Europe 1828: Morea Expedition
Following the Allied victory over the Ottomans at the Battle of Navarino (1827), French troops were landed in the Peloponnese. With French assistance, the Greek revolutionaries took control of Ottoman positions in the peninsula, laying the groundwork for Greek independence.
22 Feb 1828 Treaty of Turkmenchay▲
In 1828 Crown Prince Abbas Mirza, representing the Qajar Dynasty of Persia, signed the Treaty of Turkmenchay with General Ivan Paskievich, representing the Russian Empire. The treaty concluded the Russo-Persian War, with Persia ceding the area of the Caucasus north of the Aras River to Russia - including most of modern-day Armenia and much of Azerbaijan - and granting a number of concessions to Russia. The war and treaty provoked rampant anti-Russian sentiment in Persia; the following year an angry mob stormed the Russian embassy in Tehran, killing almost all its inhabitants.
26 Apr 1828 Outbreak of Russo-Turkish War▲
In retaliation for Russian involvement in the Battle of Navarino (October 1827), the Ottoman Empire closed the Dardanelles to Russian ships and revoked the Akkerman Convention. In response, the Russian Empire declared war on the Ottomans in April 1828. Russian forces quickly moved into Wallachia and Moldavia, crossing the Danube into Dobruja in June.
18 May–1 Jul 1828 Belfastada▲
In May 1828 the garrison at Porto rose against the usurpation of the Portuguese thrown by the absolutist Dom Miguel and declared its loyalty to Dom Pedro IV—who had become Emperor of Brazil—and his daughter Maria. The garrison was supported in this by Liberal exiles from England, arriving aboard the ship Belfast. The rebellion quickly spread to neighboring cities but was decisively defeated by the Miguelites near Coimbra in late June.
14 Jun 1828–10 Oct 1829 Caucasus Front▲
When war broke out between the Russian and Ottoman empires in April 1828, close to 50,000 Russian troops were already in the Caucasus having recently concluded the 1826-28 Russo-Persian War. With the one-third of this number available for offensive action, Ivan Paskevich swiftly advanced to capture Kars, Akhalkalaki, and Akhaltsikhe, before retiring for winter. The Russians mounted a new offensive in the spring of 1829, capturing Erzurum and threatening Trebizond before news of the Treaty of Adrianople reached them in October.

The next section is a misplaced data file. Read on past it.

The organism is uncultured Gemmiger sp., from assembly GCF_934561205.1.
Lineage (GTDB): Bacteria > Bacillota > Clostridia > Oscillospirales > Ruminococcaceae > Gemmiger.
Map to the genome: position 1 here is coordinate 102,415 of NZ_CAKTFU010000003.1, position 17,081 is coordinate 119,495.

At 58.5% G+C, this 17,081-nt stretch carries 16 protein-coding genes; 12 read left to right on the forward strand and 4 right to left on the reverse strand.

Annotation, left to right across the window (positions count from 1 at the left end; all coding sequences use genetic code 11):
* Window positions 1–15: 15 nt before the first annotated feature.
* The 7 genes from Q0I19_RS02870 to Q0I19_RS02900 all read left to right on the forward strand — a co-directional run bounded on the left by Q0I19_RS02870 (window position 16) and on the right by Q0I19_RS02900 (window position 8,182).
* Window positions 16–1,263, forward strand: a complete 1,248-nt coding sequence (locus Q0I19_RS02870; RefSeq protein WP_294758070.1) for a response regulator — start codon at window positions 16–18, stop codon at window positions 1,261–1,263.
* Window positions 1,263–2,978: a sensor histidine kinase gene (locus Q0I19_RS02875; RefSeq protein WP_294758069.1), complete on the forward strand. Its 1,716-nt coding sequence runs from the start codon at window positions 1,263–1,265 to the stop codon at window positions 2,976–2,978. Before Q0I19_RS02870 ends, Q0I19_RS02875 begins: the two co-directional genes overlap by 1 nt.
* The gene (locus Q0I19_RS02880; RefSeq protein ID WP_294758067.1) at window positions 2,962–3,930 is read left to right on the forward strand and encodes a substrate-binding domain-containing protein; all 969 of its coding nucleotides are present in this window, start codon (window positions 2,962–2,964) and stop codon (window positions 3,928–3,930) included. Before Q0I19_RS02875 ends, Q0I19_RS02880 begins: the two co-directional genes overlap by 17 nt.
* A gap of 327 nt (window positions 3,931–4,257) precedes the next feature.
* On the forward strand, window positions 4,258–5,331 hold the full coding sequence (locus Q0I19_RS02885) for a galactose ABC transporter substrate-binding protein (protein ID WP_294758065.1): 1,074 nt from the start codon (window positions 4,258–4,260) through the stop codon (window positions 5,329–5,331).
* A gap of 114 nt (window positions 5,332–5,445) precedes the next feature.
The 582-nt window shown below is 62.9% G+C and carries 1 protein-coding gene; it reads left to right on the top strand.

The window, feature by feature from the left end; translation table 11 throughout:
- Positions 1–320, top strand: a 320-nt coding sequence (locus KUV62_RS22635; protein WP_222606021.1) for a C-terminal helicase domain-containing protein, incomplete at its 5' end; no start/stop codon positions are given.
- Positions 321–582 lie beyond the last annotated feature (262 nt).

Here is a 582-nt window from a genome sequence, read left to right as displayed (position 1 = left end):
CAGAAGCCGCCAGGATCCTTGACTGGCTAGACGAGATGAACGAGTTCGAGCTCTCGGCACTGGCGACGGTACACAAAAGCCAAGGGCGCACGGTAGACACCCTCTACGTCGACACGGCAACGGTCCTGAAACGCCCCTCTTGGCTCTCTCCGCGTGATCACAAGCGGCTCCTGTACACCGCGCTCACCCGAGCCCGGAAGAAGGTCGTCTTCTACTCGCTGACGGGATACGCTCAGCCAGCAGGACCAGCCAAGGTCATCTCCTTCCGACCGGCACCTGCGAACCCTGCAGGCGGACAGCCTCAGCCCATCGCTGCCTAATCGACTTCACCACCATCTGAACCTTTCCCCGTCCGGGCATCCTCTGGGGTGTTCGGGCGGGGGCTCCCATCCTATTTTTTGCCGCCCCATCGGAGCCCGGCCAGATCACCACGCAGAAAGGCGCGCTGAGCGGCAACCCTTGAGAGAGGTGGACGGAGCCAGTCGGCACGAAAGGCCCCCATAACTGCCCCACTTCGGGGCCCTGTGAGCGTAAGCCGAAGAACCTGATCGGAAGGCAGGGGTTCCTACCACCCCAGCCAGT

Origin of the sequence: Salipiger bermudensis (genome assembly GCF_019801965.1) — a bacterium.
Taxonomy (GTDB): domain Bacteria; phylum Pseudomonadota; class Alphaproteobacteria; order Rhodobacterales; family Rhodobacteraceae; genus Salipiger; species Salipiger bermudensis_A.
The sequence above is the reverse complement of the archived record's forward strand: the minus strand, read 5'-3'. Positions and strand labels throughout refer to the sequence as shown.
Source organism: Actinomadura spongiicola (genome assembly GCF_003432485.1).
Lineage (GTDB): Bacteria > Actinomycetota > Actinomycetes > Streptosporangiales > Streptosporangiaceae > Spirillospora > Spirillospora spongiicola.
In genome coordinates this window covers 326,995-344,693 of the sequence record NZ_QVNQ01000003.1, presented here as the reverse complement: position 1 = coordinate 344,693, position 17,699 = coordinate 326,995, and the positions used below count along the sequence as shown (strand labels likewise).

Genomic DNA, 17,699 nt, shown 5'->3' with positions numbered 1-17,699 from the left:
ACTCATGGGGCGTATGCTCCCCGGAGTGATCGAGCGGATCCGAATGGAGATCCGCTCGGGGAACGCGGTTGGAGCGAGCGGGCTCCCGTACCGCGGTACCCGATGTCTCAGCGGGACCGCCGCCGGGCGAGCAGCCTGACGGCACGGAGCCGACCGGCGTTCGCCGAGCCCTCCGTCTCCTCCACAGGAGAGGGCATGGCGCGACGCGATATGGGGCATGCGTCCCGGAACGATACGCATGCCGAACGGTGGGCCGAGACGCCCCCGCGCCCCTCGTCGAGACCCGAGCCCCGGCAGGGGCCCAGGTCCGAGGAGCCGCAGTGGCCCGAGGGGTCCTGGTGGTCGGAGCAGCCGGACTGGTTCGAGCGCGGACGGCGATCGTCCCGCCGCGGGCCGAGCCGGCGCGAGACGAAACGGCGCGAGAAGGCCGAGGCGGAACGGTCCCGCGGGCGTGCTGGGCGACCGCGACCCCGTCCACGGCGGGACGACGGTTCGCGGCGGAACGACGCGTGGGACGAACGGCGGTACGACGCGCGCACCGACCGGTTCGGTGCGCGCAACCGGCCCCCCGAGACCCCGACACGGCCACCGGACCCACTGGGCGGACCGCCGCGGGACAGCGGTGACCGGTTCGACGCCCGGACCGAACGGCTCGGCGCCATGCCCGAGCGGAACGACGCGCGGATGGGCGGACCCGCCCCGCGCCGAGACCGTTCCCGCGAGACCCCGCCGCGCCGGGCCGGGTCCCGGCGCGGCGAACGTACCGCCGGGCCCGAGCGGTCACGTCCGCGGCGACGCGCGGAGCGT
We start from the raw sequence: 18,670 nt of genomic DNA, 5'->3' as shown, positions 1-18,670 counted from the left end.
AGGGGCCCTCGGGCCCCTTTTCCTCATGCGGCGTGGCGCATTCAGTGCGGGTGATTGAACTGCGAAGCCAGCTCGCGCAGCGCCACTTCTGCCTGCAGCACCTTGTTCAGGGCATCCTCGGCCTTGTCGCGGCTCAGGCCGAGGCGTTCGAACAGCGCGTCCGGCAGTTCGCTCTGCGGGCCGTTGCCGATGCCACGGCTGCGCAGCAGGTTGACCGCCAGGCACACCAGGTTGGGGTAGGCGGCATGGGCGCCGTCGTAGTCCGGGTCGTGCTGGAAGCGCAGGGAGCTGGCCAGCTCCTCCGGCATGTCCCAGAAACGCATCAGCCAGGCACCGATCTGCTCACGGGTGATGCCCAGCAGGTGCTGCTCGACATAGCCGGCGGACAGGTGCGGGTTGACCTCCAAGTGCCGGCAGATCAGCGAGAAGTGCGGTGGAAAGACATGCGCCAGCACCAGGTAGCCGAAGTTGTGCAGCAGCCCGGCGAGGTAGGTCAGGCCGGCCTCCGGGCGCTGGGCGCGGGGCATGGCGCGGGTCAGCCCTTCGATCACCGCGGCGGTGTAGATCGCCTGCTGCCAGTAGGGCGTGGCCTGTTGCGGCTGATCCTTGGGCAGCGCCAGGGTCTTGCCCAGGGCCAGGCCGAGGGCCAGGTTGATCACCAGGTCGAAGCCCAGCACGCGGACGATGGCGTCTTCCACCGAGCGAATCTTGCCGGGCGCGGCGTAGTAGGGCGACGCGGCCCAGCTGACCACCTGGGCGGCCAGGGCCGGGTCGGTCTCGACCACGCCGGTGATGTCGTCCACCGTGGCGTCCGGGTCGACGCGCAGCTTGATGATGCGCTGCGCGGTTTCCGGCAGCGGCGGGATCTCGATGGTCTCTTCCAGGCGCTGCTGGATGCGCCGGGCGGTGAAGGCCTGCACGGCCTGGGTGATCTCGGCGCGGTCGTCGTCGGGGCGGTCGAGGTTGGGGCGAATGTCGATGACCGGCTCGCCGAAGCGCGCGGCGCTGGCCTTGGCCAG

13 Jul–11 Oct 1828 Siege of Varna▲
In July 1828 Russian forces under Tsar Nicholas I began advancing on the Ottoman fortress of Varna, in what is now Bulgaria, arriving in mid-August. Varna was occupied in October, despite Ottoman attempts to break the siege. However, heavy losses during the campaign persuaded the Russians to withdraw most of their forces to the Danube and resume the offensive in the following spring.
29 Aug 1828–1833 Morea Expedition▲
In August 1828 the French landed an expeditionary force in the Peloponnese to support the Greek revolutionaries against the Ottoman Empire. After watching the agreed evacuation of Egyptian troops from the peninsula, the French advanced to take control of the remaining Ottoman strongholds. By the end of 1828 most of the expedition’s soldiers were able to return to France, although some stayed on until 1833.
Sep 1828 Conference of Poros▲
In September 1828 British, French, and Russian ambassadors to the Sublime Porte of the Ottoman Empire met on the island of Poros to determine where the border of an independent Greece should lie. The ambassadors decided against restricting Greece to the Peloponnese in favor of a boundary line running from the Gulf of Volos to Arta. This recommendation was at first rejected by both the Ottoman Empire and the British, French, and Russian governments as being too harsh on the Ottomans.